No matter what word I searched (i.e.: idiosyncrasy, book, bitch) there was always a lull at Christmas time, except, of course, for the word "Christmas". The reason is obvious enough: people are actually spending time with other people in the flesh, instead on the screen.

Also, no matter what word I searched the line graph always showed the same exact wave shape with the exact same set of equally spaced dips. When I zoomed it I saw that the dips fell consistently and precisely on the weekends, and that the line on the graph always rose again on the Monday and Tuesday. So, like with Christmas, on weekends people spend time together in the flesh, take lots of pictures and then upload them and add captions after the weekend. It didn't matter what the word was, the pattern was always the same.

So what does this teach us about "social networking"? Well, what we already knew: that when people are actually socializing they're NOT on Facebook, and when people ARE on Facebook, they're not socializing.

I'm still not convinced that the Internet, for all its potential, "brings people together", as most people claim it does. The real strength of the web is as a commercial tool, that is, to divide people up, let them withdraw into their familiar, narrow set of specific personal interests, desires and fetishes, and away from the world of flesh and dirt where you have to confront the unfamiliar and uncomfortable.

Facebook's Lexicon application shows that, as usual, words reveal more than what they merely say.

Monday, April 21, 2008

Matt Hogan: As seen on The Internet

Here are all my articles that have so far appeared on the web. The good, the bad, and the easily refutable:

From "The Republic of East Vancouver":

A piece about Science and Religion in which I unfortunately refer to economics as a science. Not because I think it is an exact science, but because some people treat it as though it were.

Here's a review of David Cayley's book, where he interviews Ivan Illich, the ex-communicated priest who believed that Western Civilization is fundamentally a perversion of the New Testament.

This article is still, probably, what I consider my best work. It's about how corporations are not, will not, and should not become "ethical" and/or "creative". They're meant to make money, and they should do just that, within reason (that is, regulation).

Here's my plug for Canadian writer Brian Fawcett, and his book Virtual Clearcut: Or, The Way Things Are In My Hometown.

I got the idea for this piece about Democracy and Education while riding the bus to school. See why.

And I got the idea for this article about Remembrance Day while taking a leak in a urinal. Curious?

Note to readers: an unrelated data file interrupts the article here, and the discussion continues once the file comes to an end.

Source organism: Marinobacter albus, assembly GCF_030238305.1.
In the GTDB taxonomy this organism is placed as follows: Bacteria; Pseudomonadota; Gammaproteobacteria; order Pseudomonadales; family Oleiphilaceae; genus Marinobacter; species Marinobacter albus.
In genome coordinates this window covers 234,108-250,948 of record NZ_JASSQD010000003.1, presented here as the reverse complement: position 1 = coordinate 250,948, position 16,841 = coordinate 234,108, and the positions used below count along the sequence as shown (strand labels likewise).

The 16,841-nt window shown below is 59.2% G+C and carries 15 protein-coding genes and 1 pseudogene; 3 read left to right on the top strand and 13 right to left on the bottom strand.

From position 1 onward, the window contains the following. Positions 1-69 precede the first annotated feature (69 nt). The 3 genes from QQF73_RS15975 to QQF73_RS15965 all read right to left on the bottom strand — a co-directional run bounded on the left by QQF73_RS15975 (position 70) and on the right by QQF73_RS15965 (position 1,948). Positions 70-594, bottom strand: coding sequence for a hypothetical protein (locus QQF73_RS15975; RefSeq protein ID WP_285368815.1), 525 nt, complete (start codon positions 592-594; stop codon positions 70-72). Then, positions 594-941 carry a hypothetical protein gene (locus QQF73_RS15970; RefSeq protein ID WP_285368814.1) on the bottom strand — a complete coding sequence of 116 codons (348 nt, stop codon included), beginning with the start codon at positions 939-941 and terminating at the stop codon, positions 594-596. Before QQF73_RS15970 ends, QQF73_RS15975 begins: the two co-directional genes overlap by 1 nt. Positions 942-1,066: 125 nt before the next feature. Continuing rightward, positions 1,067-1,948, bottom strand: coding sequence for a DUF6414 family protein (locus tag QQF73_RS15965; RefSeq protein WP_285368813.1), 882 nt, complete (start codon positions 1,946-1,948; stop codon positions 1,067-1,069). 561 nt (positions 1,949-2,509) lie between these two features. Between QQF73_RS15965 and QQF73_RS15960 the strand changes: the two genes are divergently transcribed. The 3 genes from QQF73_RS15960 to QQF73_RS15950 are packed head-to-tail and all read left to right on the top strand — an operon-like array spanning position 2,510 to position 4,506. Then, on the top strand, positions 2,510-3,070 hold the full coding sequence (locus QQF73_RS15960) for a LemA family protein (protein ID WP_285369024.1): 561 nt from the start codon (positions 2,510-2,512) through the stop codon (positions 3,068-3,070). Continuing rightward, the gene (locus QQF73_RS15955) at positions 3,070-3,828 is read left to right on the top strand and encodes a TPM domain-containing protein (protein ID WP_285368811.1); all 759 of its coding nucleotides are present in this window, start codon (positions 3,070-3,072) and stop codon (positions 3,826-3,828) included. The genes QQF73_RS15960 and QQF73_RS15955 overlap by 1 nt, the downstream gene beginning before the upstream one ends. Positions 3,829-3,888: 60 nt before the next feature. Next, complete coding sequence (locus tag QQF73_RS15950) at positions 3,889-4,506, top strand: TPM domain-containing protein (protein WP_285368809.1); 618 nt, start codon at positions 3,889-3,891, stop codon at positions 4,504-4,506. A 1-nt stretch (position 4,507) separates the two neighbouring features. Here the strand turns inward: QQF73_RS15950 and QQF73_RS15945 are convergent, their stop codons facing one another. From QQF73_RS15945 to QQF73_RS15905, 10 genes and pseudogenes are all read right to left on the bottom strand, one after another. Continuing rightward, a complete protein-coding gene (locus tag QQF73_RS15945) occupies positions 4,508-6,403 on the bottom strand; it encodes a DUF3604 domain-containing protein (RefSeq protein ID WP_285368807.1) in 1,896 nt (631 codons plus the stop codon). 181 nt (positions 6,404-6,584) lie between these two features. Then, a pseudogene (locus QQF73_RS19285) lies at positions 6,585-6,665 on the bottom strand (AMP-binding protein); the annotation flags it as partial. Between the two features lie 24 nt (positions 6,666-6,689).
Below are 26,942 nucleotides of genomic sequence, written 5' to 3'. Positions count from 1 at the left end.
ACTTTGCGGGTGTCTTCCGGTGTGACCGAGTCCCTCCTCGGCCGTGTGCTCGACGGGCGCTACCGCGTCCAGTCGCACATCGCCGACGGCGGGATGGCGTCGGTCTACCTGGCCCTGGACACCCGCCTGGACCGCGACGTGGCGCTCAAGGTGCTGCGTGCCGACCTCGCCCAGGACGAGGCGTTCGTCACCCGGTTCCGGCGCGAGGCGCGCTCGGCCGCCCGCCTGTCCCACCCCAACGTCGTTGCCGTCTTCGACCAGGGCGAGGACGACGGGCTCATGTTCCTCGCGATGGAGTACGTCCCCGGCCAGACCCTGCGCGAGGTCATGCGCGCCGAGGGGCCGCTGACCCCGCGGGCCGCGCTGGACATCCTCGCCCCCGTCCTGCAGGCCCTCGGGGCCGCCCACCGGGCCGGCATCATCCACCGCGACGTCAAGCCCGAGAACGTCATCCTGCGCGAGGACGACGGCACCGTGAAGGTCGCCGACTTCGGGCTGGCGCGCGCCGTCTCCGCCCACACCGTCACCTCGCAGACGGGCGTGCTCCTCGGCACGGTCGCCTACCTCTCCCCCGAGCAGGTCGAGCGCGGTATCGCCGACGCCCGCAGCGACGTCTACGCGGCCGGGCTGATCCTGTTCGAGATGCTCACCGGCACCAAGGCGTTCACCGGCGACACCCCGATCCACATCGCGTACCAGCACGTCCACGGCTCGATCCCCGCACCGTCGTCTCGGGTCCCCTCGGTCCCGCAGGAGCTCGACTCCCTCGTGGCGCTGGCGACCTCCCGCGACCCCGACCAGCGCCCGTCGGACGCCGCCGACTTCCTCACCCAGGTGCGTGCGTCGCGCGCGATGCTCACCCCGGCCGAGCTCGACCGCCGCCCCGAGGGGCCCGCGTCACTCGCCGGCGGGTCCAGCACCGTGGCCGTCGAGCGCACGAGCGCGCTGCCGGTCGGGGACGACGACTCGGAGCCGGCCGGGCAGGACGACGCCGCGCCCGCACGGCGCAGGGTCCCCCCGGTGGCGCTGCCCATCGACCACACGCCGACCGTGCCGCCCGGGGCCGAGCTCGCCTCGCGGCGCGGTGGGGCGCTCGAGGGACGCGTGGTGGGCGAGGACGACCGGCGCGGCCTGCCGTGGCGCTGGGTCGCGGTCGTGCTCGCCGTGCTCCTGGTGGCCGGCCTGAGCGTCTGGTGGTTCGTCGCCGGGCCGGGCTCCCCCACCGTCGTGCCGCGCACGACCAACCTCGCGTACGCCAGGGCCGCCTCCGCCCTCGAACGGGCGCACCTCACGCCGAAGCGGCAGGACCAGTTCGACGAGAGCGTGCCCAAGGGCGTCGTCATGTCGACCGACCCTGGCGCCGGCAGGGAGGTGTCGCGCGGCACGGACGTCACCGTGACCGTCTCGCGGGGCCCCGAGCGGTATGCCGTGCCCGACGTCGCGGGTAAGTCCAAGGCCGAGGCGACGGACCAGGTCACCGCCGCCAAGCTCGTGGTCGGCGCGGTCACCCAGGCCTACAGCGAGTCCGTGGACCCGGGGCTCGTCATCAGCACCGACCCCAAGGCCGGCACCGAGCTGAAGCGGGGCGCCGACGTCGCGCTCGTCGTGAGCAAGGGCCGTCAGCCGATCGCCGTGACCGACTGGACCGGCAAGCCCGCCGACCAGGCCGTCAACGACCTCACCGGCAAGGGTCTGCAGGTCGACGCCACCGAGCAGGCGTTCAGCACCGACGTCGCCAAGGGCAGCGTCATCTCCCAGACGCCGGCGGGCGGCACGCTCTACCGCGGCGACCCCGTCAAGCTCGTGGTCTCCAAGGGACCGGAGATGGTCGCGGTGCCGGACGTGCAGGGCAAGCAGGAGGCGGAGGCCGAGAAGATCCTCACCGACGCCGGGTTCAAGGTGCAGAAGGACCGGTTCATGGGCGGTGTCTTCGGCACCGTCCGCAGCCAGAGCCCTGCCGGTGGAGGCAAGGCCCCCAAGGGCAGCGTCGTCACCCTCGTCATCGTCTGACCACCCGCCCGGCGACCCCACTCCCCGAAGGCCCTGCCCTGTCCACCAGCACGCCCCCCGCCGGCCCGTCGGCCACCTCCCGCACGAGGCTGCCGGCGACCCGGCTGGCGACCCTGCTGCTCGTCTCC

Here's my most counterintuitive piece yet, in which I argue that apathy is a natural and noble political stance, given the state of today's politics (and activism).

For my college paper, "The Capilano Courier":

Since their website only went back up recently, all I have are these two article from the Spring 2008 term. One is about the NGO Brain Drain (a term I proudly coined), and the other is about my experience with SFU's Undergraduate Semester in Dialogue, about which I'll post a follow-up blog.

However, the University of Manitoba's student paper, The Manitoban, and the University of Lethbridge picked up an article of mine on the College-University Press (CUP) wire, about wartime rhetoric and governmental Orwellian Newspeak.

And for the Simon Fraser University paper, "The Peak":

My first article for a university paper, and it was a diss of student journalism. It elicited this response from someone who felt they needed to come to the defense of the idea of political revolution, which I had discounted as a sensible option in the initial article. So I responded with this article, explaining in more detail my distaste for the romantic and currently appealing, anti-establishment fad of revolution.

Here's a piece comparing John Ralston Saul and Brian Fawcett, two of my favorite (and two of Canada's most important) writers.

This is my rant about students not talking enough in class, and about classroom dynamics in general.

And here's my polemic against the assumption that art is mostly about self-expression.

Well, I think that's it. Please send thoughts, threats and refutations my way.

Your humble servant,
Matthew William Hogan

Baby's first Blog

Hey Friends,

Despite my snobbish reluctance, laziness, and e-igonorance, I've started a blog.

My plan here is to put up all the stuff that won't get publised elsewhere. But that makes it sound as though I'm a rebel writer, thinking and writing stuff that's too extreme for The Man. This isn't the case. This blog is the stuff that I simply can't (and probably shouldn't) get published elsewhere. But we'll see.

I'll be talking about everything from politics to reality TV, and from books to what happened to me that day on the street. I said "On Everything", and I meant it.

I'll also try to make the entries short, sweet, and, hopefully, entertaining. And your feedback, kind blog-reader, will be more than appreciated.

Your humble servant,
Matthew William Hogan